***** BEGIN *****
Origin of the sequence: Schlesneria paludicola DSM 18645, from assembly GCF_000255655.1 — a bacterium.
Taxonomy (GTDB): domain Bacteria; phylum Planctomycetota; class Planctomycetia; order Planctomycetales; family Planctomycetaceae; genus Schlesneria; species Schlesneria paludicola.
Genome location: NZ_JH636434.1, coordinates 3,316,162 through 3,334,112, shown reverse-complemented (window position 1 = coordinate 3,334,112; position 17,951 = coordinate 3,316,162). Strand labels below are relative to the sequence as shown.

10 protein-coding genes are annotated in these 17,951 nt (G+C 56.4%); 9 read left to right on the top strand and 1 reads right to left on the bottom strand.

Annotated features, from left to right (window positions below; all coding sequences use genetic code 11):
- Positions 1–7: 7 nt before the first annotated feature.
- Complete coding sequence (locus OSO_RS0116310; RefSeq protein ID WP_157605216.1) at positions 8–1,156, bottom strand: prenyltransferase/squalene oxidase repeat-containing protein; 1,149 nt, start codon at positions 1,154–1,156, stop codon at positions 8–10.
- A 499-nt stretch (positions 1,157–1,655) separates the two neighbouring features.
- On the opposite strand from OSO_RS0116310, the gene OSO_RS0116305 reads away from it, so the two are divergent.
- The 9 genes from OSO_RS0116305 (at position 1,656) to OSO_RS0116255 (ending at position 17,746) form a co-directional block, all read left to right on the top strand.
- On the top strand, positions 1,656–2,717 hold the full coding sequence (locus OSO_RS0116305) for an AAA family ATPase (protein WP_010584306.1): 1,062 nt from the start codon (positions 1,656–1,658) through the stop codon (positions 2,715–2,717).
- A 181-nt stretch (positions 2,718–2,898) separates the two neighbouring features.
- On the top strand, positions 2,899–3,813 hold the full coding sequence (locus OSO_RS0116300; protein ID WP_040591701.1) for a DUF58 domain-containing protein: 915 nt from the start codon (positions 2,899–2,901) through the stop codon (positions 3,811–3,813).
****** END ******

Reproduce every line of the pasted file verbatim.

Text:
Origin of the sequence: Schlesneria paludicola DSM 18645, from assembly GCF_000255655.1 — a bacterium.
Taxonomy (GTDB): domain Bacteria; phylum Planctomycetota; class Planctomycetia; order Planctomycetales; family Planctomycetaceae; genus Schlesneria; species Schlesneria paludicola.
Genome location: NZ_JH636434.1, coordinates 3,316,162 through 3,334,112, shown reverse-complemented (window position 1 = coordinate 3,334,112; position 17,951 = coordinate 3,316,162). Strand labels below are relative to the sequence as shown.

10 protein-coding genes are annotated in these 17,951 nt (G+C 56.4%); 9 read left to right on the top strand and 1 reads right to left on the bottom strand.

Annotated features, from left to right (window positions below; all coding sequences use genetic code 11):
- Positions 1–7: 7 nt before the first annotated feature.
- Complete coding sequence (locus OSO_RS0116310; RefSeq protein ID WP_157605216.1) at positions 8–1,156, bottom strand: prenyltransferase/squalene oxidase repeat-containing protein; 1,149 nt, start codon at positions 1,154–1,156, stop codon at positions 8–10.
- A 499-nt stretch (positions 1,157–1,655) separates the two neighbouring features.
- On the opposite strand from OSO_RS0116310, the gene OSO_RS0116305 reads away from it, so the two are divergent.
- The 9 genes from OSO_RS0116305 (at position 1,656) to OSO_RS0116255 (ending at position 17,746) form a co-directional block, all read left to right on the top strand.
- On the top strand, positions 1,656–2,717 hold the full coding sequence (locus OSO_RS0116305) for an AAA family ATPase (protein WP_010584306.1): 1,062 nt from the start codon (positions 1,656–1,658) through the stop codon (positions 2,715–2,717).
- A 181-nt stretch (positions 2,718–2,898) separates the two neighbouring features.
- On the top strand, positions 2,899–3,813 hold the full coding sequence (locus OSO_RS0116300; protein ID WP_040591701.1) for a DUF58 domain-containing protein: 915 nt from the start codon (positions 2,899–2,901) through the stop codon (positions 3,811–3,813).